Saturday, December 17, 2011

Less Reps More Success

I have been trying to shape Reyna to pick something up and bring it to me for a long time but we could never get anywhere. She will "take" anything I hand to her, and no matter what it is she will automatically begin targeting anything I put on the floor. In my mind the criteria goes like this...
- Touch item with nose
- Mouth Item
- Pick item up
- Hold item for longer periods of time eventually bringing it to me

In her mind this is the criteria...
-Touch item with nose
-Mouth item
-Fling item across room with paw, run and pounce on it, pick it up, and tear triumphantly around the room until cued to "Out"

Once she started interacting with anything like this it became self rewarding and no amount of treat withholding would convince her to do anything else. After attempting to start fresh with multiple items over the last year and a half with no success we had a breakthrough last week.

I decided to revamp our training sessions, I would actually start writing down my criteria ahead of time and I would employ structured breaks between each behavior in a given session

Trial and error and Reyna's super low stress threshold help shape my training sessions. I started by writing down the criteria with the goal of getting 10 reps, take a break, then start a second behavior. To start us on the right foot I pulled out the mat and did a short session of Relaxation Protocol to get her in a calm receptive mindset. Then we got started with Behavior 1 on the list.

I soon discovered the reason behind Reyna's frustration. Even when consciously trying I had a hard time sticking with my set criteria and found myself thinking "was that rep 9 or 15? how many did she get right? what was my target criteria again?"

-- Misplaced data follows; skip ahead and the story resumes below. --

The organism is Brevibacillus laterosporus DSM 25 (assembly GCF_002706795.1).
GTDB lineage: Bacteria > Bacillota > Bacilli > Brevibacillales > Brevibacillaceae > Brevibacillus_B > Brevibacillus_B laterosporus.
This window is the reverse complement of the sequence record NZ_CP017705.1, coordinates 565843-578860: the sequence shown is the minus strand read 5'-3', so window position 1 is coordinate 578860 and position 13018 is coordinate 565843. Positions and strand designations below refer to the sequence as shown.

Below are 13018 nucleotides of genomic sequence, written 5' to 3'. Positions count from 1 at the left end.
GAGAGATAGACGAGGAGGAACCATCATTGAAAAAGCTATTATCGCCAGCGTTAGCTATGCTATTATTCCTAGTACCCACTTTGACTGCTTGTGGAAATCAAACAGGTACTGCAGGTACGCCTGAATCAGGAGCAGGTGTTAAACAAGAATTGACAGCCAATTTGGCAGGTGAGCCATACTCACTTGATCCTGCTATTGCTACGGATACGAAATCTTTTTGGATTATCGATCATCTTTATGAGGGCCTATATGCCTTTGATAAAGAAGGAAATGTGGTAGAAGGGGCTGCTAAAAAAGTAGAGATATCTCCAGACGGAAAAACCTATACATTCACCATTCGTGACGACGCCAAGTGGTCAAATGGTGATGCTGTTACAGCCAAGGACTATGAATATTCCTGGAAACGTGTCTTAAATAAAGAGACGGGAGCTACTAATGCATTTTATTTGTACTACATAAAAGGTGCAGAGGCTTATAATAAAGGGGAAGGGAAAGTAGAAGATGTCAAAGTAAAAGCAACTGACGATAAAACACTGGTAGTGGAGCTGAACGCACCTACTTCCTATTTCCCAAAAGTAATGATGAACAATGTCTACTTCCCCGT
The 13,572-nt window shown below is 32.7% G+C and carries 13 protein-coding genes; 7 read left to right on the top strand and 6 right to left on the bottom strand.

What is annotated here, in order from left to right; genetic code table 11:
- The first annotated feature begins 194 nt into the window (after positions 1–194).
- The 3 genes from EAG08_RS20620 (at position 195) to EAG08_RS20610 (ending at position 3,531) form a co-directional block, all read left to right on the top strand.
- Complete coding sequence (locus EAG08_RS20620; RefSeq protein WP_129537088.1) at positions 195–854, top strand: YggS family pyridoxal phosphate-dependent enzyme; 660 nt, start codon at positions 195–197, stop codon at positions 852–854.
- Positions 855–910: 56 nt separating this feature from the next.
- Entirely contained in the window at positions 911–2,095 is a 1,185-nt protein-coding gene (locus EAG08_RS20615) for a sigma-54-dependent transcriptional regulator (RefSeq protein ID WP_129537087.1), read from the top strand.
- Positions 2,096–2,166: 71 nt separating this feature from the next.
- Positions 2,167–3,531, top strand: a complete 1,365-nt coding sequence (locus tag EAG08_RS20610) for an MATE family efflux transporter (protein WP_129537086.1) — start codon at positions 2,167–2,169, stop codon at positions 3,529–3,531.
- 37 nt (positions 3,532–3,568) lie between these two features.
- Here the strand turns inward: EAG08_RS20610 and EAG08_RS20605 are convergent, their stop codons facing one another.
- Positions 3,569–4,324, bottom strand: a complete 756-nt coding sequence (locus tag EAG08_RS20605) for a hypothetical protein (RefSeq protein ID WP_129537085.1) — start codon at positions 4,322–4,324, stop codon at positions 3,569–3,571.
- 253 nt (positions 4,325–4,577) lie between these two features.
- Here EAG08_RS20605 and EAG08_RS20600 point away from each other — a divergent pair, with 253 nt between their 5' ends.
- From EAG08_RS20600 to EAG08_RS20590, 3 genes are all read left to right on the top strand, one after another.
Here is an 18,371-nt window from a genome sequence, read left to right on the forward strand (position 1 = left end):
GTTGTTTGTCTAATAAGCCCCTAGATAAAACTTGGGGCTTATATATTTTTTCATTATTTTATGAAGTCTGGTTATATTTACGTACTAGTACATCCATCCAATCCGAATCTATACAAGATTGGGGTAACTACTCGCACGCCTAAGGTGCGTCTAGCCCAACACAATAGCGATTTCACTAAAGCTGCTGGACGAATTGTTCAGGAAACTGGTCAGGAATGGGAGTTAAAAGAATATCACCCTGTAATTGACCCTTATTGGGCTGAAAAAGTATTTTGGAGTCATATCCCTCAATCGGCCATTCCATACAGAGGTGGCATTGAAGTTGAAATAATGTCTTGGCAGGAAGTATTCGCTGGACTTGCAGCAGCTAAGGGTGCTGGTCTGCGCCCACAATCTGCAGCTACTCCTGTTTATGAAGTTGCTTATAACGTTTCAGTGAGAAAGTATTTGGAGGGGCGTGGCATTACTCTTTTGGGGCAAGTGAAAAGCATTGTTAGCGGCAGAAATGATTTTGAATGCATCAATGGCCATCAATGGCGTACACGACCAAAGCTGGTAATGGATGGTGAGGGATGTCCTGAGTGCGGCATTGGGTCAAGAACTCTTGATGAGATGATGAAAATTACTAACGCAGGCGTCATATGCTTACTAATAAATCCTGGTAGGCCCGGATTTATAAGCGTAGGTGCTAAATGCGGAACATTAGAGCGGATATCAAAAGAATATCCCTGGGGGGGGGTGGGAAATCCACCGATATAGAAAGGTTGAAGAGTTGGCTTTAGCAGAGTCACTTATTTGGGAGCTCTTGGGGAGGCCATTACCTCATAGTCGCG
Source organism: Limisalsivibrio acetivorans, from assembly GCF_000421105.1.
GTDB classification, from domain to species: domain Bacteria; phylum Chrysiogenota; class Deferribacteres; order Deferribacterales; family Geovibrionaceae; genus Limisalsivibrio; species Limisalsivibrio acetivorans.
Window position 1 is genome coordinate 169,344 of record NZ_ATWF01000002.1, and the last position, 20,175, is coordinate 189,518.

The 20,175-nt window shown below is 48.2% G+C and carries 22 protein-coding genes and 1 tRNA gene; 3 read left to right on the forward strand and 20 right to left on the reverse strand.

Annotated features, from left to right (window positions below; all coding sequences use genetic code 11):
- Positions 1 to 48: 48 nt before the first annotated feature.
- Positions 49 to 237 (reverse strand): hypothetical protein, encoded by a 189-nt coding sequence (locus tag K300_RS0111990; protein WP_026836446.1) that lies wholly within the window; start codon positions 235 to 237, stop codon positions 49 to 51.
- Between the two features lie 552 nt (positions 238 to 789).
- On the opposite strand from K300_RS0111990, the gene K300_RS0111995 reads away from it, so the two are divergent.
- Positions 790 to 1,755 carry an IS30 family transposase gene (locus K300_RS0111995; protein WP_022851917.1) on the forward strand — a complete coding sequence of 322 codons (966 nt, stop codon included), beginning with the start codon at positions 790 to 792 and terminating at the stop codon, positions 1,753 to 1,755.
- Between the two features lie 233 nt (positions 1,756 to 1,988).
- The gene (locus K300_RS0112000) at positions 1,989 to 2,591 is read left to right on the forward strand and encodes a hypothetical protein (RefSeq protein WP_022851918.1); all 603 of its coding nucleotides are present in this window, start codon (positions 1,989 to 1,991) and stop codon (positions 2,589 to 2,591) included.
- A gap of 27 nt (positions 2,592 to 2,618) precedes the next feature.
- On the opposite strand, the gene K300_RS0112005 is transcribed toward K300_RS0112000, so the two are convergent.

So I started counting out treats so I couldn't go over on repetitions. At the same time I was getting the hang of marking the right criteria, but she was still stressing, the behaviors would start spot on and fall apart around rep 8. We were back where we started, both frustrated. So I started cutting back on repetitions until I found the point where she was still successful and eager. Turns out 5 is her magic number.

Now we were getting somewhere. We were both getting more comfortable with the routine...I pulled out my spreadsheets for each behavior, put them in the order I wanted to work them and wrote out my predetermined criteria. We did some RP, then worked five reps of "eye contact" 100% perfect. Down on Mat for structured break, Then 5 reps of target perfect! back to the mat for break time. Then I put the fork on the ground (my latest item I'm trying to get her to pick up) 5 nose touches rapid fire, then I waited for one more just to see (bad trainer!!) she pawed at it *ugh* old habits die hard.My mantra is now...stop at 5, stop at 5, stop at 5.

After three or four days I was noticing marked improvement, I was getting better at being clear in my signals and she was responding wonderfully to the structure. I was working up to 6 different behaviors in one session, had cut our training time by 75% but increased progress by at least 100%!

Best of all Reyna wasn't getting "creative" with the fork, as long as I stuck to the 5 rep rule she was gradually making progress. So much so that today I wanted to try an experiment. Did it really matter if I changed the behavior for each short training blip? I had four behaviors lined up for the session and it went like this...

2 minutes or so Relaxation Protocol
5 Reps of Stand/Stay
Go To Mat
5 Reps of Target
Go To Mat
5 Reps of Loose Leash training
Go To Mat
5 Reps of Pick up Fork (We are all the way to "pick up fork, lift to head height" by the way)
*~This is where I broke the routine, I just had to try it~*
Go To Mat, very brief Relaxation Protocol
3 additional reps of Pick up the Fork PERFECT!!!! WAHOO!! JACKPOT!

Not only have we gotten farther with an object retrieval in a week than I have in the past 18 months, but we have developed a training structure that is comfortable for both of us, we're making solid progress on all her behaviors, and no more mid session whining!

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